• Boxer shrimp (Stenopus hispidus) – monitoring.
  • Camel shrimp (Rhynchocinetes durbanensis)monitoring.
  • Skunk cleaner shrimp (Lysmata amboinensis) monitoring.
  • Marbled shrimp (Saron marmoratus)monitoring.
Clownfish with anemone Maldives

Clownfish with anemone, photographed on the reef at Kuda Huraa

Maldives Sea Turtle Rescue & Rehabilitation

BURRITA turtle release day Maldives

It’s release day for Burrita!

Ocean Enclosure

This month, we completed the final cleaning dive for our ocean enclosure out in the lagoon at Landaa. With the enclosure now fully secure and clean of coral and algal growth, we transported Xanchi there for the final stage of his rehabilitation.

At the close of June, we were caring for 4 Olive Ridleys (Lepidochelys olivacea), 1 Hawksbill (Eretmochelys imbricata), and zero Green sea turtles (Chelonia mydas) in our Rehabilitation Centre at Landaa – see Our Current Turtle Patients.

At Kuda Huraa, we’ve had a very busy month, successfully releasing and waving goodbye to the following turtles:

  • Nautica – transferred to Coco Palm for further diagnostics
  • Burrita – 6 June (World Sea Turtle Day); days in rehab = 133; weight gain = 2.2kg
  • Seakid – 21 June (with satellite tag); days in rehab = 145; weight gain = 3.2kg. Before Seakid was released, we fitted a ‘Spot-6’ back-mounted satellite tag from Wildlife Computers. The tracker was activated two days prior to release, for testing purposes, and to allow the GPS to calibrate for improved location accuracy. The tag will record GPS trajectory, days of transmission, immersion time, and distance travelled. The tag was attached the day before release, using the Wildlife Computers standard protocol (PDF manual).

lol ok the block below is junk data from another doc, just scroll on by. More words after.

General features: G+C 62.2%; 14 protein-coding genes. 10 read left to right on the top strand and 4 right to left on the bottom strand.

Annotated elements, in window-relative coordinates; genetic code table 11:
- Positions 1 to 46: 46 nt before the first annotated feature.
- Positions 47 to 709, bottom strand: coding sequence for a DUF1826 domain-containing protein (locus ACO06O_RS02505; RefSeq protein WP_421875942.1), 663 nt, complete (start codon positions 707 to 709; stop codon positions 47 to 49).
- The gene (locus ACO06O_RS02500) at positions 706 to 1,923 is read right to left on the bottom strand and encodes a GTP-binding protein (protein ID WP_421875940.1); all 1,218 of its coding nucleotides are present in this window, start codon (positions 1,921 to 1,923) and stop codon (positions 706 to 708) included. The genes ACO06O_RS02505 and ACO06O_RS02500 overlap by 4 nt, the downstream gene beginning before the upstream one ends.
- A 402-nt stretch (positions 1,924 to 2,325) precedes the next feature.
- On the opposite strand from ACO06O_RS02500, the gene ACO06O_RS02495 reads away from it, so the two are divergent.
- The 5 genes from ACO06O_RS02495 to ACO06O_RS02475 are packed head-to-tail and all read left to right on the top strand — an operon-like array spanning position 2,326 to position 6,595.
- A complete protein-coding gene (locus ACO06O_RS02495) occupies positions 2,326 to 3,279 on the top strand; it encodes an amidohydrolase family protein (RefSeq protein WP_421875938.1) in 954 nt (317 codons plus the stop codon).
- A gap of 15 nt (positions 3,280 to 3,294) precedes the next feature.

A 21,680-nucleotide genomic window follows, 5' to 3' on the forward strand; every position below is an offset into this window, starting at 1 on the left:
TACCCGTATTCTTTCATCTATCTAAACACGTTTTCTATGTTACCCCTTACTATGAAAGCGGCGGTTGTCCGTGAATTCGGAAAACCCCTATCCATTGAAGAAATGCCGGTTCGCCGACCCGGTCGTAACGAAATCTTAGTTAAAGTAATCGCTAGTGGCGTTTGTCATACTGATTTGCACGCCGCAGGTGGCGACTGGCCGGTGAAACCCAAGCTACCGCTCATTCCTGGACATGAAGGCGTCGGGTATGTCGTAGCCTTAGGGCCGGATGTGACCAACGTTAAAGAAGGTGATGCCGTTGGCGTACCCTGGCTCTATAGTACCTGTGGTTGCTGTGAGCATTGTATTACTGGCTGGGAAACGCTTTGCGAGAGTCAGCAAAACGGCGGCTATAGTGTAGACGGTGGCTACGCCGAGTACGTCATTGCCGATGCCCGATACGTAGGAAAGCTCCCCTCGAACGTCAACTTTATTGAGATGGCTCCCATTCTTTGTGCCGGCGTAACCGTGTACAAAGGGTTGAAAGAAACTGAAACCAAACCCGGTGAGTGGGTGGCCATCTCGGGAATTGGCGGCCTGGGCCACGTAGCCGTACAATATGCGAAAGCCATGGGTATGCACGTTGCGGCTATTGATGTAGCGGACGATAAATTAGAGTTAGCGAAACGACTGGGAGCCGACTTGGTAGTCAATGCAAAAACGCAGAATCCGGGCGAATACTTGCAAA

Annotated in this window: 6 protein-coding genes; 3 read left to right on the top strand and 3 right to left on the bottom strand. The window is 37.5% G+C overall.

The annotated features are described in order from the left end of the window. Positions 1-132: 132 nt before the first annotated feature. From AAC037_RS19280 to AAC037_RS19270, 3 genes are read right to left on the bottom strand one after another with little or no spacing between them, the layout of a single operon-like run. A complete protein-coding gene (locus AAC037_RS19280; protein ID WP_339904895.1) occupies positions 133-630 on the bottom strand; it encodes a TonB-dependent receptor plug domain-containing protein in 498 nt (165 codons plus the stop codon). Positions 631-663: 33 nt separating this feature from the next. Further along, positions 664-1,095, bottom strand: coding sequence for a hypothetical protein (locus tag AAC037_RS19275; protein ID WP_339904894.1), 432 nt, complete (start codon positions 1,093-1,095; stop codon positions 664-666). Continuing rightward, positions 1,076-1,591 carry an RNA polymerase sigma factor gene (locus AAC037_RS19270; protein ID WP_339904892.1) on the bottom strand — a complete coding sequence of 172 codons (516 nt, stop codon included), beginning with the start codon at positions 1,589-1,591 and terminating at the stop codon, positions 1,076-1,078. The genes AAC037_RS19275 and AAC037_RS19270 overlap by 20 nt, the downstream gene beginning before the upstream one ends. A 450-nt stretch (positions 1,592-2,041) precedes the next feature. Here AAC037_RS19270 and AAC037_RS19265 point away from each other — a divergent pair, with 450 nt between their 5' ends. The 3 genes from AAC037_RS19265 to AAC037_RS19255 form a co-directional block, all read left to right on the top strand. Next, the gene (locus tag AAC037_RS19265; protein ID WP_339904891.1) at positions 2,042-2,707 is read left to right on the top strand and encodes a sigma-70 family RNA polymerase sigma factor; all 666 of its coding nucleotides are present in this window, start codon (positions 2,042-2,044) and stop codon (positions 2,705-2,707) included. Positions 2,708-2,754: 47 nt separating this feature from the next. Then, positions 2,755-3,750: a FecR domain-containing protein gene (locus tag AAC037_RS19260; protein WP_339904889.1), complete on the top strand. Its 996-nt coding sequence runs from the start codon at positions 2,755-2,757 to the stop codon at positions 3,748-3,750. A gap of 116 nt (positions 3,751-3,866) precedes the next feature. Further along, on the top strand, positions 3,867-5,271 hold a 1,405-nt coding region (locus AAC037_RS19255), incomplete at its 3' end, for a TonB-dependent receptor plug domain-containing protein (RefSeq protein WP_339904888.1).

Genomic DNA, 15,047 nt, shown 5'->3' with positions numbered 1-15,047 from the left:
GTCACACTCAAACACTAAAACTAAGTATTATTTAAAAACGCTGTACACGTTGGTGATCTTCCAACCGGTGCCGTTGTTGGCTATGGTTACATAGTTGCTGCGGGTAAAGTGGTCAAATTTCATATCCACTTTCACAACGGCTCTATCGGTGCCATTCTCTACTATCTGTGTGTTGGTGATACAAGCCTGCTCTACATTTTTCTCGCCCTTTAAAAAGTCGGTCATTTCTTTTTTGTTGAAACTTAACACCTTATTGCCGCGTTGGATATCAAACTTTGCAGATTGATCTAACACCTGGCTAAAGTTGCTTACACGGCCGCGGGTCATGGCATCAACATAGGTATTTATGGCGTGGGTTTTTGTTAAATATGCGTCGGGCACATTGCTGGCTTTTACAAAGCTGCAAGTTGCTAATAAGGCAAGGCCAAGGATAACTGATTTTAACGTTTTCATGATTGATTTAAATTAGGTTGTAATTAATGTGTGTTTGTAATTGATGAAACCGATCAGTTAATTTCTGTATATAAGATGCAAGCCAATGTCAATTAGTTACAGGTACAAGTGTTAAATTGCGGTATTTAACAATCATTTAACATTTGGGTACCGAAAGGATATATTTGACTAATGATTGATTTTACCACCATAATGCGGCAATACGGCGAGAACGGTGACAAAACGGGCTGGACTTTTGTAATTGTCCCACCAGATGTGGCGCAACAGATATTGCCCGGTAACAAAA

After a successful beach release, Seakid was waved off with a Bon Voyage by staff and guests alike. We can see from the GPS data (and our interactive map) that Seakid headed straight out of the Himmafushi channel, before returning via the Thulusdhoo channel. He remained inside the atoll for three days before continuing northwards.
SEAKID turtle release day Maldives satellite

Release day for Seakid, with a satellite tracking tag

Maldivian Sea Turtle Identification Program

During June, from the various new photo sets submitted by the public this month, we were able to add zero new individuals to our national turtle database, and confirmed resightings of zero named turtles already in our database.

Our current database now has uniquely identified totals of:
1411 Hawksbills, 305 Greens and 97 Olive Ridleys (from 5500+ separate sightings, across 17 different atolls of the Maldives).

Submissions consist of close-up photographs of the turtle facial profile, enabling us to outline the unique pattern of scales (scutes) that act like a human fingerprint.

Spotted a turtle?  Share your photos

Turtle ID Maldives - unique facial scales

REEFSCAPERS Coral Propagation & Reef Restoration in the Maldives

Reefscapers Maldives healthy coral frame

Monthly Progress

At Kuda Huraa during June, we created three new media frames, monitored 69 frames (at the Starfish and House Reef sites), and relocated 122 vulnerable frames from the Channel.

At Landaa this month, we transplanted 30 new coral frames, kindly sponsored by guests (17) and the Resort (13), adding almost 1,400 coral fragments onto the reef. In addition, we monitored (repaired, cleaned, photographed) a total of 307 coral frames at various sites around the island. We have also been lifting any buried frames out of the sand (that shifts around the island, carried by seasonal ocean currents).